Looking back and watching life in England over the years, while I’ve been reclaiming the freedom of walking the streets, I see so many withdraw, concerned to allow their children play in the park and ride their bikes (this, before the restrictions placed on us in March 2020). We lived in a time of fear and some do now, but I wonder how much of that fear we created ourselves. My life in SA was easy compared with the woman who travelled in by taxi and train three days a week to clean our house and the man from Malawi who worked on the mine during the week and did our garden on a Saturday or Sunday depending on what day he had off, and our older males who had to ‘go to the border’ and do ‘call ups’. While I was aware that times were anxious in the 1980s and I knew instinctively not to ask any questions, my parents ensured a mental freedom and social liberation which later life experiences have built on – and when the going gets tough and I want to withdraw into my own secure world, my dad’s words haunt me – get on with life, when it’s your time to go, you’ll go, you can do nothing about it (but don’t be reckless) – and he was the worst at worrying when we didn’t phone in or get home when he thought we should have arrived.

It’s incredible what one sentence in a book can trigger – for those interested in reading about the development of South Africa’s military and its three amalgamations within 100 years, Ian’s book is a good place to start. Between the narratives of historical event which set the scene, his insightful analysis (of which I’d have liked more) demonstrate the commonality of man across time and culture. The players may have changed, but the issues and challenges remain the same.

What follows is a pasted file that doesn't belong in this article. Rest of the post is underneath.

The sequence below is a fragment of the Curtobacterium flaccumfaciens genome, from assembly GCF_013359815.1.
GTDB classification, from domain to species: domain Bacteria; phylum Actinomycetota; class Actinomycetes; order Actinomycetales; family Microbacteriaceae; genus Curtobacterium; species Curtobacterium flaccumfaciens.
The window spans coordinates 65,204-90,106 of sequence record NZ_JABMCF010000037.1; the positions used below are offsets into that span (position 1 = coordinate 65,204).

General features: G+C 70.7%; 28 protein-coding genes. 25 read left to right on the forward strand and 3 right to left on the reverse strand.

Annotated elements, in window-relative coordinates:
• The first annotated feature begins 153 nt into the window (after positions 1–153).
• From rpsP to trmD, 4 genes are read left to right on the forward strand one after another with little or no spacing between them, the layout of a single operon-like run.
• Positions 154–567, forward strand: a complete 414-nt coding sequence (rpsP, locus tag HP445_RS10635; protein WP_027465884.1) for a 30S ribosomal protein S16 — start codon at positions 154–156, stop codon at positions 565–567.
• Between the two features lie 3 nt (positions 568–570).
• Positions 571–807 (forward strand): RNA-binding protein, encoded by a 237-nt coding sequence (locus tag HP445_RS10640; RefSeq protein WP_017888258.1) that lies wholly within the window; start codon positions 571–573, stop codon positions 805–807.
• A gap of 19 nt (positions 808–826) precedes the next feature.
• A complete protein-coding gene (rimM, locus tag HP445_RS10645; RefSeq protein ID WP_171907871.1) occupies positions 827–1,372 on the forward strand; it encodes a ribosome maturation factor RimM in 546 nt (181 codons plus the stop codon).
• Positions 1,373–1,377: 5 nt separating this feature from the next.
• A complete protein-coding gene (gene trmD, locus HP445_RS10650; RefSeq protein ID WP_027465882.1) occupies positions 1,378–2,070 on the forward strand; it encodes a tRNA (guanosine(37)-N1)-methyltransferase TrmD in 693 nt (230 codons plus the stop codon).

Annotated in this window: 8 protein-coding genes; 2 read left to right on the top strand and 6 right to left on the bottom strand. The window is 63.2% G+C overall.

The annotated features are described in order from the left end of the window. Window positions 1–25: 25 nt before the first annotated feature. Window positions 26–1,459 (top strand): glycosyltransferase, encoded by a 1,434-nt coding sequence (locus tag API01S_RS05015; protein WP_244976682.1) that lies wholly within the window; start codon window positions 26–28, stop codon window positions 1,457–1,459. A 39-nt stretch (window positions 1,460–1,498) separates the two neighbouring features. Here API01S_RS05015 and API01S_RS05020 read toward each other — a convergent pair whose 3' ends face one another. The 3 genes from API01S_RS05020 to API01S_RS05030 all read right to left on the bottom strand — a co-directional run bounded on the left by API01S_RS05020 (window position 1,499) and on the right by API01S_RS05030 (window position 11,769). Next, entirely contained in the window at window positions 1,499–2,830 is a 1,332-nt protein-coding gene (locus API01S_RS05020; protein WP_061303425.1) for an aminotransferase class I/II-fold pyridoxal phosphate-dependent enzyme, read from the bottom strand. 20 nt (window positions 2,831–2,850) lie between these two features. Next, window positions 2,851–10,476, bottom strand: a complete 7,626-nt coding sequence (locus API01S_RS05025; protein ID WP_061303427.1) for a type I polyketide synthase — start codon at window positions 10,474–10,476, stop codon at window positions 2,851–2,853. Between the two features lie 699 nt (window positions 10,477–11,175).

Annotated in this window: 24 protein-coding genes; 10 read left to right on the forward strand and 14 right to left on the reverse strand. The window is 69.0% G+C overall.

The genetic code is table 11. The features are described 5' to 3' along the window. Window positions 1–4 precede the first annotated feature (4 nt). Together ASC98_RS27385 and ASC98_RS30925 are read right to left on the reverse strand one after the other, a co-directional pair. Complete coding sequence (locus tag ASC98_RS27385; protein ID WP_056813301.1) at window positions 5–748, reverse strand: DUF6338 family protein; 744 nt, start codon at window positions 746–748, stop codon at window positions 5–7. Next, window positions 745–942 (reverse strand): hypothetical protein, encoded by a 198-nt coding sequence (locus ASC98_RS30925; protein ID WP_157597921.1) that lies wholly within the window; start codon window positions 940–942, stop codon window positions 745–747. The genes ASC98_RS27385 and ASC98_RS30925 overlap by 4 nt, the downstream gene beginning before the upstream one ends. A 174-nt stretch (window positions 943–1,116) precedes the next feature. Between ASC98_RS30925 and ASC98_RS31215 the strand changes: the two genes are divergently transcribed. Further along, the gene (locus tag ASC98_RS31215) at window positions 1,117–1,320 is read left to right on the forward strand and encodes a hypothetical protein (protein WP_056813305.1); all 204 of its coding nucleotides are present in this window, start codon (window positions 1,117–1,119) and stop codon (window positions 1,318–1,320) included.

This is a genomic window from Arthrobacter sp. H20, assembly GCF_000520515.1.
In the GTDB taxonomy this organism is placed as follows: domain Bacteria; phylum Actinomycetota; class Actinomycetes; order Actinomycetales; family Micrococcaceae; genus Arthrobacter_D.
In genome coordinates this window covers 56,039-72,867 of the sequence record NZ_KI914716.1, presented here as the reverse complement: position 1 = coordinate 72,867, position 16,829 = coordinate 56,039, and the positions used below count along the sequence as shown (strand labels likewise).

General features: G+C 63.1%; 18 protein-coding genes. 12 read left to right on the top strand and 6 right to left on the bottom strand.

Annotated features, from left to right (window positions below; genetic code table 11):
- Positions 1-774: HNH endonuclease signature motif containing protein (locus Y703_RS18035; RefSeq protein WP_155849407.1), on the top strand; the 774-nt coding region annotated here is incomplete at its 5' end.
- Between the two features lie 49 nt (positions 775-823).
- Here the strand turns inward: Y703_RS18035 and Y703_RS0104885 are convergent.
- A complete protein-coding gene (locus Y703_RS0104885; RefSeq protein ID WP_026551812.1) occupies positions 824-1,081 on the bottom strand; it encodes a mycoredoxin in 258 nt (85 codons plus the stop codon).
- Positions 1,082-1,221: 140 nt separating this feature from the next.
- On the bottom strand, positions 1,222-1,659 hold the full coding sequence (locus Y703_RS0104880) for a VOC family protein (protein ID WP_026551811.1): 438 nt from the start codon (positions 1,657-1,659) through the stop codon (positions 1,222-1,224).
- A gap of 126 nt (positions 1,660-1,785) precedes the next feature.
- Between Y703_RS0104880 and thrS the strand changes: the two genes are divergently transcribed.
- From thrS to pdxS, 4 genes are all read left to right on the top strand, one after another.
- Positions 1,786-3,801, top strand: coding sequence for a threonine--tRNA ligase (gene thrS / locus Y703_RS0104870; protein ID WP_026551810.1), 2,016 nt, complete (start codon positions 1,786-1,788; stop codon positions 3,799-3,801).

* (A year earlier, in 1977, Steve Biko was killed in police custody – and Boksburg was the home of anti-apartheid activist and Communist Party leader Chris Hani – later assassinated in 1993).

Coloured – who am I?

One of the things I love about my work is discovery. I’m constantly discovering new things – even about things I know a little about. And there’s no better way to discover something than when you have to explain what you already know to someone who isn’t sure or seeks clarification.

One such enquiry derived from a contribution to Never Such Innocence on African involvement in World War 1. A teacher making use of the resource asked for clarifiction on the use of the word Coloured to describe African soldiers from South Africa.

I can just see many non-South African readers cringing at the word. Surely I should be using ‘Mixed Race’ or some other term. No, the term is Coloured and they are a people (micro-nation) who deserve recognition and respect.

I have fond memories of mixing with the Coloured community in Reiger Park, the Coloured township in Boksburg. They had a St John Ambulance Division which my mom and others supported and taught. As a youngster I would often be a ‘patient’ for them to practise on and later, when I had passed my first aid exams we went on duty together. All this during the heady years of Apartheid when races were meant to be separate.